What Makes a Great IT Purchase?

By Gregg Spivack

Director of Client Services, NPI

January 10, 2014

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In a business world where continuous improvement is the name of the game, we often focus on what went wrong and how we can do better the next time around. This is especially true in IT sourcing. But, sometimes it’s refreshing to change the mindset and linger on what went right.

That’s something we’ve been thinking about a lot here at NPI. In the world of spend management consulting, our mission is to create a great purchase outcome for every client transaction. But, achieving that outcome typically isn’t a one-sided effort. When we meet or exceed expectations it’s largely enabled through a team effort from all parties involved in the sourcing process.

I was reminded of this as we just wrapped up a purchase where we helped a client save over $900K. The purchase involved a sizable software expansion with a global software company along with an even larger services component with the same provider. Normally, these add-on purchases don't provide great leverage. Buyers are often hamstrung by an existing long-term relationship with the vendor, and their deep knowledge of the customer’s needs, wants, budget and timeframe.

But, in this case, we were able remove these roadblocks from the purchase and negotiation. Through our collaboration, and the combination of insight and a willingness to understand the dynamics of the purchasing environment, we were able to level the playing field. Better yet, we were able to significantly reduce the purchase price and optimize contract terms.

The dynamics in sourcing may be numerous and unique to each company, but the elements of a successful purchase hold true. They are:

Fair market value objectives. What's a reasonable target for pricing and other business terms and conditions? Targets that don’t ask for anything unrealistic from the provider, but still push them to provide top tier pricing.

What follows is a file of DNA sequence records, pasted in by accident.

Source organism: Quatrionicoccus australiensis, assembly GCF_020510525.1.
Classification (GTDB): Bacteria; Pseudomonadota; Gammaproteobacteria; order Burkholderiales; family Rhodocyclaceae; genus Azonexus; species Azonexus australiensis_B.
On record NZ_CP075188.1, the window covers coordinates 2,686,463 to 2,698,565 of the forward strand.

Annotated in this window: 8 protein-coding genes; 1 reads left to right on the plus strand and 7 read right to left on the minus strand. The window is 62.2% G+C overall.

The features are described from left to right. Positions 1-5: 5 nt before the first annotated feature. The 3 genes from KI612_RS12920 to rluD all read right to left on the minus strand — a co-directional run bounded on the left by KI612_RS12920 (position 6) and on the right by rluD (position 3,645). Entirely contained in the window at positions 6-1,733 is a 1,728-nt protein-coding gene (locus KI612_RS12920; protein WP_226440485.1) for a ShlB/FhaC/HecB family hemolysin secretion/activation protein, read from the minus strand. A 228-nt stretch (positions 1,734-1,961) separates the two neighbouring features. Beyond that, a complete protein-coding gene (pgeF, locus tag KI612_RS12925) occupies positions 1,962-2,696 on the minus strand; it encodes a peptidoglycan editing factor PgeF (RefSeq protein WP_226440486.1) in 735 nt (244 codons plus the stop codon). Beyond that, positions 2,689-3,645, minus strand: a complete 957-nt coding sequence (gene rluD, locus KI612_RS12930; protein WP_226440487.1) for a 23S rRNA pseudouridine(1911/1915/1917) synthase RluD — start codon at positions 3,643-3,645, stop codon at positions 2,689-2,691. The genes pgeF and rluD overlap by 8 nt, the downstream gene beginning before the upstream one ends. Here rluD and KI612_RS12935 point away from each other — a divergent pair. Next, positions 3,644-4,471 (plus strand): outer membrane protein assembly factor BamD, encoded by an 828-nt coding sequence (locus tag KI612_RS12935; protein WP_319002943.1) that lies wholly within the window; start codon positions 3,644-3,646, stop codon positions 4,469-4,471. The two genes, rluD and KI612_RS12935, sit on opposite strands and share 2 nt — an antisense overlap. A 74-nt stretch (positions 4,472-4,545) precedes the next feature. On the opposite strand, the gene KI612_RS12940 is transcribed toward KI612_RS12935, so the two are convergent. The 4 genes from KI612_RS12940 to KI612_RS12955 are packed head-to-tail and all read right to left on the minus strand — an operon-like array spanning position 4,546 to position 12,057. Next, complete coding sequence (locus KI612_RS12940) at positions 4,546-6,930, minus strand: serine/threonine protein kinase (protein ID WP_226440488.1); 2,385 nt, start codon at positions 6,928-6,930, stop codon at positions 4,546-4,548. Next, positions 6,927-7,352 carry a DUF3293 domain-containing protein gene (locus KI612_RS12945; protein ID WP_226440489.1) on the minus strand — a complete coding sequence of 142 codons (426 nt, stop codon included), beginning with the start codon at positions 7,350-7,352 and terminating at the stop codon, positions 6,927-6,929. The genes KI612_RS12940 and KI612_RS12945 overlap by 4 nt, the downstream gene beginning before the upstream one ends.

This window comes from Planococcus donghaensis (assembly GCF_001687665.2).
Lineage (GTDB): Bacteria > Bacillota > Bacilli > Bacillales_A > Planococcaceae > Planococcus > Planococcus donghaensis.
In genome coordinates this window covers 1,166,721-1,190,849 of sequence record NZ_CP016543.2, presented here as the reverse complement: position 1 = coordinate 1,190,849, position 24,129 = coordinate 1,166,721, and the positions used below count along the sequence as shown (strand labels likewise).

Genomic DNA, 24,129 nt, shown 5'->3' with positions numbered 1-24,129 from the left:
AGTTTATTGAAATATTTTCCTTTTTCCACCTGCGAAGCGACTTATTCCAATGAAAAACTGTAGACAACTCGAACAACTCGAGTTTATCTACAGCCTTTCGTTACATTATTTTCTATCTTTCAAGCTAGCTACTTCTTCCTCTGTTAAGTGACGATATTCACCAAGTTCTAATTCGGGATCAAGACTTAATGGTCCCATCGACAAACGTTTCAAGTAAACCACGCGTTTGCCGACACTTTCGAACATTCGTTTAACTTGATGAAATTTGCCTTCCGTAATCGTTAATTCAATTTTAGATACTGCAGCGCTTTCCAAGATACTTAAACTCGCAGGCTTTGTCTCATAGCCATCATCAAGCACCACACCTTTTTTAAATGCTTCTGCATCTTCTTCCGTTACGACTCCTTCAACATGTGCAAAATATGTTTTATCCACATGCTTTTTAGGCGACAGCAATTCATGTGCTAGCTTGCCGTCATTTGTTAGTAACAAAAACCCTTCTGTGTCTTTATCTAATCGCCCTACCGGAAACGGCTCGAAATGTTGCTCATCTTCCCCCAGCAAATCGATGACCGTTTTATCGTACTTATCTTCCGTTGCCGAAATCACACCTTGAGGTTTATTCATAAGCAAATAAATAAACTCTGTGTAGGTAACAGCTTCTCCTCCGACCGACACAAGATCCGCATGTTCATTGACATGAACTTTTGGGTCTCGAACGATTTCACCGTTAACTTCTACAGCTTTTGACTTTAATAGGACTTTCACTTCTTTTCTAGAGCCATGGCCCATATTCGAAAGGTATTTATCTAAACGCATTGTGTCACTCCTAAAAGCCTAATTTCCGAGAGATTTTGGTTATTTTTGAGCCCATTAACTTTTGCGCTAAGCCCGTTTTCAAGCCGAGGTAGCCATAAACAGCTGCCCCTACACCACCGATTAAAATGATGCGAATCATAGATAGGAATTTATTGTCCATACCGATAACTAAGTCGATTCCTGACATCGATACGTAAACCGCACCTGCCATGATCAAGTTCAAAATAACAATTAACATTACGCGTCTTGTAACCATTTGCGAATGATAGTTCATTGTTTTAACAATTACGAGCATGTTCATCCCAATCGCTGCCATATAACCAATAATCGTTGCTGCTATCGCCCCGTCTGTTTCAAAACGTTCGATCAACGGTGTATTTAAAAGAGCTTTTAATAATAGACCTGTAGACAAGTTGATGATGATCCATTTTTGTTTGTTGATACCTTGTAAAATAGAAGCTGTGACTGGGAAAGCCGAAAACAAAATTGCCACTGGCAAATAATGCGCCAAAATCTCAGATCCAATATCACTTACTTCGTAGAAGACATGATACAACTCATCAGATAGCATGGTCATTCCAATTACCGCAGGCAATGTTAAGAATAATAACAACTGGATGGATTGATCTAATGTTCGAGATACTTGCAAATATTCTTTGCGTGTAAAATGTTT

Internal alignment. Every company is different, but getting the hands-on IT personnel, CIO, sourcing, legal, and any PMO team members to all appreciate each other's roles and ensure they are delivering a coordinated message to suppliers is vital. From there, the combined team can take it up a notch and ensure each group actively helps to set the table for the next. Add-on purchases don't usually come with a lot of leverage, and alignment can preserve the leverage you do have and even increase it in some situations.

Pacing and timing. There's nothing better than a client who is aware of the part that timing plays in a purchase and works to play the clock just right. 'Going dark' is often a default negotiation strategy, but sometimes knowing when to apply the gas can be just as effective.

Plan, rehearse and document. Taking the time to brainstorm, rehearse and document your negotiation objectives and tactics always pays off. It’s a no-brainer, but few companies actually do it. The penalty? Well, in the example outlined earlier in this post, the penalty would have been nearly $1M. Instead, we transformed that cost into savings that can now fund other IT initiatives.

There is no secret formula for successful IT purchase negotiation. It takes insight, time, planning and – most of all – collaboration across multiple groups within the business. At NPI, we help clients coordinate people, information, processes and game plans to optimize purchases, and the results often fall into the seven-figure savings category.